Plans for the European Union's budget to be increased by £100bn were condemned by both the right and left in the UK.
The European Commission has proposed the budget increase for the seven-year period 2014-20. The plans would require Britain to pay an extra £1bn, which in today's climate of austerity was regarded by politicians in the UK as inappropriate.
Ed Balls, the shadow Chancellor, was among those to criticise the plans. "These proposals are ill-judged, out of touch and cannot be supported," he said.
His colleague Douglas Alexander, the shadow Foreign Secretary, was equally scathing. He said: "At a time when Britain and other countries have to make some tough decisions on public spending, this significant rise proposed by the EU commission will strike people as inappropriate and misguided. The European Commission should be focused on finding savings and targeting spending on the most crucial areas."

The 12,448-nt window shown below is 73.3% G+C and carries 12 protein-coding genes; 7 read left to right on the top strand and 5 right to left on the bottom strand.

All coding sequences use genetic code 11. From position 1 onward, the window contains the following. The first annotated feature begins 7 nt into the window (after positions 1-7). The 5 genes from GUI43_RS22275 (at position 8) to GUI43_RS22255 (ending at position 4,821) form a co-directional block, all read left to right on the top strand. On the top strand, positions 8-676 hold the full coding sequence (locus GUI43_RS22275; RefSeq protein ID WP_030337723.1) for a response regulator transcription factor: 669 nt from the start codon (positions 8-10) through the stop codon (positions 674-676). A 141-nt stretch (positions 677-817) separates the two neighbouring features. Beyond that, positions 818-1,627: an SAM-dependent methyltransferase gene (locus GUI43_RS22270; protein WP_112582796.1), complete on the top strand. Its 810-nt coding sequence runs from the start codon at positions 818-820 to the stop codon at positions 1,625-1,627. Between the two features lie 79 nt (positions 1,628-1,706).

Among the Tories to slate the financial plans was MP Philip Davies, who said of the commission's officials: "It's quite clear they're living in fantasy land. The sooner we get out of this wretched organisation the better because they are bleeding us dry."
But Jose Manuel Barroso, the president of the European Commission, wants countries such as the UK to give more to poorer Eastern European countries and said: "Our offer is reasonable, realistic, credible."